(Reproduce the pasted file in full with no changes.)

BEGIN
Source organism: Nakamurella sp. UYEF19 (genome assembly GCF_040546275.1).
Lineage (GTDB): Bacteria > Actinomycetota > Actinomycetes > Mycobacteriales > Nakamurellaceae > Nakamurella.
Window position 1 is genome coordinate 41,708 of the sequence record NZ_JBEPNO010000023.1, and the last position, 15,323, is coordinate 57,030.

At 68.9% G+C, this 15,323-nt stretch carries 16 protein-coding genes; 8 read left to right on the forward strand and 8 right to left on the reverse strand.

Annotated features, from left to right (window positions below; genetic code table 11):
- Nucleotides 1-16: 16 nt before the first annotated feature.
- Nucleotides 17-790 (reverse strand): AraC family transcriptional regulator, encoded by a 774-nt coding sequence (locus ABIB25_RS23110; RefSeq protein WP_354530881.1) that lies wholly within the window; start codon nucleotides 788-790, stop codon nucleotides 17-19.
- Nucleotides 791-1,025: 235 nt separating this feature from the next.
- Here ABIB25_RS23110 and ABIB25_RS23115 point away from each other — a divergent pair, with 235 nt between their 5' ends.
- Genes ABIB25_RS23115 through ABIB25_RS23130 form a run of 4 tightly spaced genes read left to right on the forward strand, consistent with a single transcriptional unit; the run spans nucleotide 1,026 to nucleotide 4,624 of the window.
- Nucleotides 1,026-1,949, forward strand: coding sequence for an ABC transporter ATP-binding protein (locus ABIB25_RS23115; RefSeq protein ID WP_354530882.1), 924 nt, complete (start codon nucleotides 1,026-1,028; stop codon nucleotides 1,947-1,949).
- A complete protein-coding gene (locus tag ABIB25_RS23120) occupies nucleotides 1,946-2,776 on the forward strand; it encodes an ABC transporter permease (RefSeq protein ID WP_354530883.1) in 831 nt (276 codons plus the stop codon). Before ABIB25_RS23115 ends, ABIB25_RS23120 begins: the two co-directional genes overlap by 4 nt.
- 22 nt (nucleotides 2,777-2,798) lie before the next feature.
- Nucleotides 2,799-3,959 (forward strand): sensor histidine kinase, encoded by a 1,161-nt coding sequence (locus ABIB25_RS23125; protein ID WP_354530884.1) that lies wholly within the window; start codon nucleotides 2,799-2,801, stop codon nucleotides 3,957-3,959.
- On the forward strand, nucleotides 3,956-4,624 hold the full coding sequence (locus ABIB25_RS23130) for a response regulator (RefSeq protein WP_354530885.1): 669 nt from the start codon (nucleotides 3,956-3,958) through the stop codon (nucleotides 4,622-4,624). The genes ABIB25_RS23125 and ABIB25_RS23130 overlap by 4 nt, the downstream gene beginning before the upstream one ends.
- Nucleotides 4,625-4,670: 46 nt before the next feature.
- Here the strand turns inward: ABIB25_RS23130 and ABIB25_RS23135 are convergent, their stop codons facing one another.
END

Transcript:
Source organism: Nakamurella sp. UYEF19 (genome assembly GCF_040546275.1).
Lineage (GTDB): Bacteria > Actinomycetota > Actinomycetes > Mycobacteriales > Nakamurellaceae > Nakamurella.
Window position 1 is genome coordinate 41,708 of the sequence record NZ_JBEPNO010000023.1, and the last position, 15,323, is coordinate 57,030.

At 68.9% G+C, this 15,323-nt stretch carries 16 protein-coding genes; 8 read left to right on the forward strand and 8 right to left on the reverse strand.

Annotated features, from left to right (window positions below; genetic code table 11):
- Nucleotides 1-16: 16 nt before the first annotated feature.
- Nucleotides 17-790 (reverse strand): AraC family transcriptional regulator, encoded by a 774-nt coding sequence (locus ABIB25_RS23110; RefSeq protein WP_354530881.1) that lies wholly within the window; start codon nucleotides 788-790, stop codon nucleotides 17-19.
- Nucleotides 791-1,025: 235 nt separating this feature from the next.
- Here ABIB25_RS23110 and ABIB25_RS23115 point away from each other — a divergent pair, with 235 nt between their 5' ends.
- Genes ABIB25_RS23115 through ABIB25_RS23130 form a run of 4 tightly spaced genes read left to right on the forward strand, consistent with a single transcriptional unit; the run spans nucleotide 1,026 to nucleotide 4,624 of the window.
- Nucleotides 1,026-1,949, forward strand: coding sequence for an ABC transporter ATP-binding protein (locus ABIB25_RS23115; RefSeq protein ID WP_354530882.1), 924 nt, complete (start codon nucleotides 1,026-1,028; stop codon nucleotides 1,947-1,949).
- A complete protein-coding gene (locus tag ABIB25_RS23120) occupies nucleotides 1,946-2,776 on the forward strand; it encodes an ABC transporter permease (RefSeq protein ID WP_354530883.1) in 831 nt (276 codons plus the stop codon). Before ABIB25_RS23115 ends, ABIB25_RS23120 begins: the two co-directional genes overlap by 4 nt.
- 22 nt (nucleotides 2,777-2,798) lie before the next feature.
- Nucleotides 2,799-3,959 (forward strand): sensor histidine kinase, encoded by a 1,161-nt coding sequence (locus ABIB25_RS23125; protein ID WP_354530884.1) that lies wholly within the window; start codon nucleotides 2,799-2,801, stop codon nucleotides 3,957-3,959.
- On the forward strand, nucleotides 3,956-4,624 hold the full coding sequence (locus ABIB25_RS23130) for a response regulator (RefSeq protein WP_354530885.1): 669 nt from the start codon (nucleotides 3,956-3,958) through the stop codon (nucleotides 4,622-4,624). The genes ABIB25_RS23125 and ABIB25_RS23130 overlap by 4 nt, the downstream gene beginning before the upstream one ends.
- Nucleotides 4,625-4,670: 46 nt before the next feature.
- Here the strand turns inward: ABIB25_RS23130 and ABIB25_RS23135 are convergent, their stop codons facing one another.